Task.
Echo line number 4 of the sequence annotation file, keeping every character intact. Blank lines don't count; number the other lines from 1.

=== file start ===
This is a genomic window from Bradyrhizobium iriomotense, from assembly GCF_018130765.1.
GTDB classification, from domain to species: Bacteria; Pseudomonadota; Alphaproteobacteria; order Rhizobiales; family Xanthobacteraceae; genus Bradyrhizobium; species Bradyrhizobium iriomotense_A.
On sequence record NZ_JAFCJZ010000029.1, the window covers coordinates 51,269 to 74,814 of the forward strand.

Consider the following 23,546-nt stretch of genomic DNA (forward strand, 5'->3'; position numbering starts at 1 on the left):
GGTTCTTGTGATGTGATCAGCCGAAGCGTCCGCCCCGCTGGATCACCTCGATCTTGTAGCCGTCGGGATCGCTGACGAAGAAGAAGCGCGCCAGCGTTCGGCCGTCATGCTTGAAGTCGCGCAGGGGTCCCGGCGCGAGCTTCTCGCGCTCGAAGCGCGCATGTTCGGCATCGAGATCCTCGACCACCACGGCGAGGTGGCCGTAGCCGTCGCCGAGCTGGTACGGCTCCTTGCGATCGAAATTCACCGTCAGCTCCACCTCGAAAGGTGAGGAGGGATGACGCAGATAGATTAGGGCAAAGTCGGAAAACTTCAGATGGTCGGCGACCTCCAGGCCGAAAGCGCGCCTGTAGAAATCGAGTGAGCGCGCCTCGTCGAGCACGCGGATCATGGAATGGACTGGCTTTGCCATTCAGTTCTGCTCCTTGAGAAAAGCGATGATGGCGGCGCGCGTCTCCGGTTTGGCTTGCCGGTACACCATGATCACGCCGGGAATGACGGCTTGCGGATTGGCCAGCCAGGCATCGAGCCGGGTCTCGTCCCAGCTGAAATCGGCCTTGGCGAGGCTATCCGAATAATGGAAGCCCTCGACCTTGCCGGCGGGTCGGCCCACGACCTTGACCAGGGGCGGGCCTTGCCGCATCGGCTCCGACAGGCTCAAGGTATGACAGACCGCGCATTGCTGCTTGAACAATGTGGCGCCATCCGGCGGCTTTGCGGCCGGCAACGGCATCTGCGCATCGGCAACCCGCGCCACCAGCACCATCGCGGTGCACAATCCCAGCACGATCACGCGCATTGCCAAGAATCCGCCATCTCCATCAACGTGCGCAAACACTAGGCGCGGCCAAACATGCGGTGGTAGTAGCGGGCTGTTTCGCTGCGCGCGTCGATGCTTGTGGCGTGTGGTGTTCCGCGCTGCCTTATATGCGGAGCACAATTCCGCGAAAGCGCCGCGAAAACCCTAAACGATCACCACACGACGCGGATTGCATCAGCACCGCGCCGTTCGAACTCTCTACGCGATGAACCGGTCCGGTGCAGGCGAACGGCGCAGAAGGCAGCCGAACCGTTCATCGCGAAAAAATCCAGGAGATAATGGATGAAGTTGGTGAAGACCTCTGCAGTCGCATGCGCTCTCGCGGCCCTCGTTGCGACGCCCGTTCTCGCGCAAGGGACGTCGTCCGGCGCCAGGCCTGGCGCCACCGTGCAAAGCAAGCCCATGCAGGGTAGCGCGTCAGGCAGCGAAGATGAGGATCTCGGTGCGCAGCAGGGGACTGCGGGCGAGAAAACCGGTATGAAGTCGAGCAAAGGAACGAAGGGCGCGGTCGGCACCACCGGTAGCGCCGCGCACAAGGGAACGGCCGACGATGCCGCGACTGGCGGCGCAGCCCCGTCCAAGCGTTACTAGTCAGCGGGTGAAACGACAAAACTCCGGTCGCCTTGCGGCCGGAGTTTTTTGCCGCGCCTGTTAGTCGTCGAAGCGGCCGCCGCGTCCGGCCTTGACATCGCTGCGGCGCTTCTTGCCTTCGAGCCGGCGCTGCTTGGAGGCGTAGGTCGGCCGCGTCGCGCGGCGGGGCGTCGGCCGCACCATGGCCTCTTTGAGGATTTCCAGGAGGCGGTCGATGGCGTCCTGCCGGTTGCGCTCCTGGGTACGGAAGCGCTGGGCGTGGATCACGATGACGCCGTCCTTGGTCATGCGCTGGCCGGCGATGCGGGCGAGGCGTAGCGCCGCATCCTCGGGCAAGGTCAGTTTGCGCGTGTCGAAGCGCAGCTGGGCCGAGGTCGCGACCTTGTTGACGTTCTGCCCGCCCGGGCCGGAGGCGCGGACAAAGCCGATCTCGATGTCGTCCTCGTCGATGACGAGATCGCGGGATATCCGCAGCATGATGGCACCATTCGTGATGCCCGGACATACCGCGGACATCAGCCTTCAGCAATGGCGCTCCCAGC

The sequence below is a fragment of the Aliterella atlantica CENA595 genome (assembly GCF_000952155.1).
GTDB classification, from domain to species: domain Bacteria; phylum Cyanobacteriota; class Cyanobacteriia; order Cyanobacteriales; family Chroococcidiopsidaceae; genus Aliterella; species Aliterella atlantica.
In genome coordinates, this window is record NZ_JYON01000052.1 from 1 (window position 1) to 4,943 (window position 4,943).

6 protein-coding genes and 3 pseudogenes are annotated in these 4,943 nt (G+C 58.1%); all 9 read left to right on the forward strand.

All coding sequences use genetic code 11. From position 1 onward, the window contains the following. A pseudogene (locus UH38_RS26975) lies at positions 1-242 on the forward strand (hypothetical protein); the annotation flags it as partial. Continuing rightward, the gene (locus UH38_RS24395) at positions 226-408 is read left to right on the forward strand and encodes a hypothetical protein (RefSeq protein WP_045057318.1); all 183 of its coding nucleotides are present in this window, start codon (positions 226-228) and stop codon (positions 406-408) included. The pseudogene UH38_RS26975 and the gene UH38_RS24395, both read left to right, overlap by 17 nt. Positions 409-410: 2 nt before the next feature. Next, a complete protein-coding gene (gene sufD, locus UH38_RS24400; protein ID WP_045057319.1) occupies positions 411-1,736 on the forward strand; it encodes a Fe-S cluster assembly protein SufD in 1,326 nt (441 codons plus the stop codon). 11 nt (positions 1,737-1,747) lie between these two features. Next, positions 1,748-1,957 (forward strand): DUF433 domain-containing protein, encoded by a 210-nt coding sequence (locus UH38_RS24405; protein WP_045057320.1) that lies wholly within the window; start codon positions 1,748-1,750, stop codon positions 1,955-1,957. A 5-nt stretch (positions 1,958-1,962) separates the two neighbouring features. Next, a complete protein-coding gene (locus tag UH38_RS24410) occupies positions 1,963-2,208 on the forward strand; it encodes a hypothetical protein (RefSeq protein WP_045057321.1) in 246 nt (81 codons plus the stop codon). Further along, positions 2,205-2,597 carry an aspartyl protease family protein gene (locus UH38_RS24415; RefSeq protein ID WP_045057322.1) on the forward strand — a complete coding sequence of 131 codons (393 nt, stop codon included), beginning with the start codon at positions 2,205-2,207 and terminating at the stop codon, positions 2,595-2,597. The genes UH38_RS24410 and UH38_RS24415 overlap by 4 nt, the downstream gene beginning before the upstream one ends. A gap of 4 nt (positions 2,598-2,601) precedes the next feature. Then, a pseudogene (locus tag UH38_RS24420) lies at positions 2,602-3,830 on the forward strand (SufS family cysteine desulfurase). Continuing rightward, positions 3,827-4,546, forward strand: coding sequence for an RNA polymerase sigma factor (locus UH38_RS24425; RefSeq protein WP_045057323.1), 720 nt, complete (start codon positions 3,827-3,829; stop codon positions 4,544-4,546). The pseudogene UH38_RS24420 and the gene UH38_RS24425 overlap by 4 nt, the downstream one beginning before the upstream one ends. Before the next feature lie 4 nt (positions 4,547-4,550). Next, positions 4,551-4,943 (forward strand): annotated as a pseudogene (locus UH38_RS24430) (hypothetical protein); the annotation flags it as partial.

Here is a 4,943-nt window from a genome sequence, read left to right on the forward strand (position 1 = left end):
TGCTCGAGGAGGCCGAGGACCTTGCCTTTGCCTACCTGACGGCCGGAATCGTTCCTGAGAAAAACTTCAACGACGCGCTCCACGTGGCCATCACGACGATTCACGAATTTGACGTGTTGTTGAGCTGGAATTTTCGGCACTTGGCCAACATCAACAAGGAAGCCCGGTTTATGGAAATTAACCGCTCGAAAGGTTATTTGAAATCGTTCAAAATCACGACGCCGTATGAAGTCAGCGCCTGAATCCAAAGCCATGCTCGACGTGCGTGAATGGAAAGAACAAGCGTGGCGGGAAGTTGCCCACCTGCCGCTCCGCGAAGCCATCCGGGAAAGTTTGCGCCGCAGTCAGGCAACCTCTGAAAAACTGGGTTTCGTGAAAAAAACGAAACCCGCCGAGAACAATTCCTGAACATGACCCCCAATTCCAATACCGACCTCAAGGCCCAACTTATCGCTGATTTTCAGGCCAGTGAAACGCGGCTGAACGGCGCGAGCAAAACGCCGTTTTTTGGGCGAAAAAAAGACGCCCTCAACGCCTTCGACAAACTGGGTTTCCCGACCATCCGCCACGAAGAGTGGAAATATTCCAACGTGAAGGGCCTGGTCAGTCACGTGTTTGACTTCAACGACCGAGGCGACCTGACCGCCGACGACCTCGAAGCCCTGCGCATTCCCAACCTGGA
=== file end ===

Consider the following 23,546-nt stretch of genomic DNA (forward strand, 5'->3'; position numbering starts at 1 on the left):